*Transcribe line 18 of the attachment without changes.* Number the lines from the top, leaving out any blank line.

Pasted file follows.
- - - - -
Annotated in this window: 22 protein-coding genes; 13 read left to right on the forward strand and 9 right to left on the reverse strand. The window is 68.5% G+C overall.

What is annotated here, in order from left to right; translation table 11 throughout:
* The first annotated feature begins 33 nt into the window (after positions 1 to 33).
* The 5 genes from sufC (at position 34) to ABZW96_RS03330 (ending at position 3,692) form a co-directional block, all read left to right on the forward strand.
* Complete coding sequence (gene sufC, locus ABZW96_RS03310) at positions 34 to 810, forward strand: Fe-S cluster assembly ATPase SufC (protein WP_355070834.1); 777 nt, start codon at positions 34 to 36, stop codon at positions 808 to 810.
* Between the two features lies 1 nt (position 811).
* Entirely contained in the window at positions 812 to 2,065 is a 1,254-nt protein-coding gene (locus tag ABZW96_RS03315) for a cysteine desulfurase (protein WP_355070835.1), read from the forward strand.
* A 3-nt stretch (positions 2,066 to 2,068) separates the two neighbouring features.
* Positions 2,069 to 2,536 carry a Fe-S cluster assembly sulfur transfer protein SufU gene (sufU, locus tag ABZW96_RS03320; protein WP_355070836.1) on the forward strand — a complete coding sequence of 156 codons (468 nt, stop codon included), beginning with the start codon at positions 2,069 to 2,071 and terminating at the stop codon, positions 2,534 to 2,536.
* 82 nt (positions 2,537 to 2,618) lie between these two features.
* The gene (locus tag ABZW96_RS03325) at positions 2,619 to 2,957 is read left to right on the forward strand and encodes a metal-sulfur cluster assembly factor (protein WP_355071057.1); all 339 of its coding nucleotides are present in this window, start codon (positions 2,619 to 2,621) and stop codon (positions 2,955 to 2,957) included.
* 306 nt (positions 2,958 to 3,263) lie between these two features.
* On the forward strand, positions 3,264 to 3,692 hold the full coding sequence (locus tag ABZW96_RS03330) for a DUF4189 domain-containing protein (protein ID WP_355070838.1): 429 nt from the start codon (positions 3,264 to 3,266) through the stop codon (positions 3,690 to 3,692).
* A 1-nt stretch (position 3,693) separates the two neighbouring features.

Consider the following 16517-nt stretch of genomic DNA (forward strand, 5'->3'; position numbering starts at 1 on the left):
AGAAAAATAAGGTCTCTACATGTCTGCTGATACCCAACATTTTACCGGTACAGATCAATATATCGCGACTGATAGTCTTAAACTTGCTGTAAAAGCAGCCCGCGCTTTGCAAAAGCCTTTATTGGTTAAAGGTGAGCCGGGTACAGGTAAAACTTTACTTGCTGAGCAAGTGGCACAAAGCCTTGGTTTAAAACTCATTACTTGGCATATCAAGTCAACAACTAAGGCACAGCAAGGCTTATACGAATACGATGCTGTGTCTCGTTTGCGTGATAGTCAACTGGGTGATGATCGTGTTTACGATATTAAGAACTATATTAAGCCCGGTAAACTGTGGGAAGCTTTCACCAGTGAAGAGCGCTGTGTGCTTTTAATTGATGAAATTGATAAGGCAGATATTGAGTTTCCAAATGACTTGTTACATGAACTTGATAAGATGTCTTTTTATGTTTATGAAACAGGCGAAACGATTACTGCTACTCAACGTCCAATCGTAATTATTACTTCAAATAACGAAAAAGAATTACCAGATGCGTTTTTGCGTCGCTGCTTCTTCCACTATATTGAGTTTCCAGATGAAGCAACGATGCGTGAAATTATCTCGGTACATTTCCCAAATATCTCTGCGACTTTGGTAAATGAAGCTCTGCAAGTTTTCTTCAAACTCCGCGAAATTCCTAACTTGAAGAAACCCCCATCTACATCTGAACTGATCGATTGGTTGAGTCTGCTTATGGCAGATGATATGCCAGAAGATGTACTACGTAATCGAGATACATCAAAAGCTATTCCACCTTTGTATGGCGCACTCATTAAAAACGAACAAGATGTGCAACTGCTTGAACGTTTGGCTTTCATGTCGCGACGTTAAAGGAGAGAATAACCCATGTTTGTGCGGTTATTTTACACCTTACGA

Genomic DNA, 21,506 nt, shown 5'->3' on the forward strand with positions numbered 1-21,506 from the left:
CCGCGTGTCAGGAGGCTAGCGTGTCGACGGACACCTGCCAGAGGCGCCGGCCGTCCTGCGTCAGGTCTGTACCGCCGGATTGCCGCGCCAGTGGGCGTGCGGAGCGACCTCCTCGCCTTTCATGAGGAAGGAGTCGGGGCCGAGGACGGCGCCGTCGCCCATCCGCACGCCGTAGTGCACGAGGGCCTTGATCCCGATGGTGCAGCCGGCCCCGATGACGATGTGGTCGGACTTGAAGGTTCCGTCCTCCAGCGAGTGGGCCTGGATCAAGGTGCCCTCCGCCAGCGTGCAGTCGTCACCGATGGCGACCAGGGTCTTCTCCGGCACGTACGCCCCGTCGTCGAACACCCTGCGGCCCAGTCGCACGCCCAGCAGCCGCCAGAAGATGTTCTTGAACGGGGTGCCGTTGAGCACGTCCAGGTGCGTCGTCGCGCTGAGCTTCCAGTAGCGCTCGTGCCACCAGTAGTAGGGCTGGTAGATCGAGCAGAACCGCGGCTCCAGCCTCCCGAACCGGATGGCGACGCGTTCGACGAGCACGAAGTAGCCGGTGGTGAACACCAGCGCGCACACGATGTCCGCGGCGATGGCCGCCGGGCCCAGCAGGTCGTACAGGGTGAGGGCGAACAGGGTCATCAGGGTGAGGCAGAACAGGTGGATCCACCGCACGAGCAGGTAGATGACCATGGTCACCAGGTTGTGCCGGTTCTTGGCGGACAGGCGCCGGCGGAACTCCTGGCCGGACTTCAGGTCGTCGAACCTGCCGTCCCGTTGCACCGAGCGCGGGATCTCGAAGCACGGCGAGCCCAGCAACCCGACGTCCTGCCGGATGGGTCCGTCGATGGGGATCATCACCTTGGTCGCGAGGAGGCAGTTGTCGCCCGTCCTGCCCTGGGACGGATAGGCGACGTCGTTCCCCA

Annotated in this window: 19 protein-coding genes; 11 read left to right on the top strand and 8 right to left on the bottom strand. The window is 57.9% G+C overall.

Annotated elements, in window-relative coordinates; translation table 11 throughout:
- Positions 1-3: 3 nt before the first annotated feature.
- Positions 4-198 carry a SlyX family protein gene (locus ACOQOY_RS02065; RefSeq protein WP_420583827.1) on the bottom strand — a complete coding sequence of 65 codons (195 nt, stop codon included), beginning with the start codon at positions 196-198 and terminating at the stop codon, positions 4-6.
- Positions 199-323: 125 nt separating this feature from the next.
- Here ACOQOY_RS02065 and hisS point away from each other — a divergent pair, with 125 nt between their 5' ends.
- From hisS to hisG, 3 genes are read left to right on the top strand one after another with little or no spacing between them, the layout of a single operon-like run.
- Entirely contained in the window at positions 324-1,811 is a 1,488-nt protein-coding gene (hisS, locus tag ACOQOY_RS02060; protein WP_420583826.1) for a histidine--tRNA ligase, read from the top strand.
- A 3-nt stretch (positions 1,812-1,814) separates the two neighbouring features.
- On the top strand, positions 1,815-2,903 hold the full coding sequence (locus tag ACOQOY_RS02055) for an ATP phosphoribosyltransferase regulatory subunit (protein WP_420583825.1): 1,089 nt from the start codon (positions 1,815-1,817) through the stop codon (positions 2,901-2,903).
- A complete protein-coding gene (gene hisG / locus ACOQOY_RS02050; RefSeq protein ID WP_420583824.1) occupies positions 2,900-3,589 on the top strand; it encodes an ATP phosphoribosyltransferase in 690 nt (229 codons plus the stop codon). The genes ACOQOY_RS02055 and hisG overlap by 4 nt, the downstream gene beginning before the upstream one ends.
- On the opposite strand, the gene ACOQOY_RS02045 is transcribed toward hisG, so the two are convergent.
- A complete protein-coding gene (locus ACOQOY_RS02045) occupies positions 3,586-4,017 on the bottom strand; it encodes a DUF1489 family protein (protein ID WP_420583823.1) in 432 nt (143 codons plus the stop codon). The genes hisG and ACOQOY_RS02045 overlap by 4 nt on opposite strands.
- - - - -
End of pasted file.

CCGCGTGTCAGGAGGCTAGCGTGTCGACGGACACCTGCCAGAGGCGCCGGCCGTCCTGCGTCAGGTCTGTACCGCCGGATTGCCGCGCCAGTGGGCGTGCGGAGCGACCTCCTCGCCTTTCATGAGGAAGGAGTCGGGGCCGAGGACGGCGCCGTCGCCCATCCGCACGCCGTAGTGCACGAGGGCCTTGATCCCGATGGTGCAGCCGGCCCCGATGACGATGTGGTCGGACTTGAAGGTTCCGTCCTCCAGCGAGTGGGCCTGGATCAAGGTGCCCTCCGCCAGCGTGCAGTCGTCACCGATGGCGACCAGGGTCTTCTCCGGCACGTACGCCCCGTCGTCGAACACCCTGCGGCCCAGTCGCACGCCCAGCAGCCGCCAGAAGATGTTCTTGAACGGGGTGCCGTTGAGCACGTCCAGGTGCGTCGTCGCGCTGAGCTTCCAGTAGCGCTCGTGCCACCAGTAGTAGGGCTGGTAGATCGAGCAGAACCGCGGCTCCAGCCTCCCGAACCGGATGGCGACGCGTTCGACGAGCACGAAGTAGCCGGTGGTGAACACCAGCGCGCACACGATGTCCGCGGCGATGGCCGCCGGGCCCAGCAGGTCGTACAGGGTGAGGGCGAACAGGGTCATCAGGGTGAGGCAGAACAGGTGGATCCACCGCACGAGCAGGTAGATGACCATGGTCACCAGGTTGTGCCGGTTCTTGGCGGACAGGCGCCGGCGGAACTCCTGGCCGGACTTCAGGTCGTCGAACCTGCCGTCCCGTTGCACCGAGCGCGGGATCTCGAAGCACGGCGAGCCCAGCAACCCGACGTCCTGCCGGATGGGTCCGTCGATGGGGATCATCACCTTGGTCGCGAGGAGGCAGTTGTCGCCCGTCCTGCCCTGGGACGGATAGGCGACGTCGTTCCCCA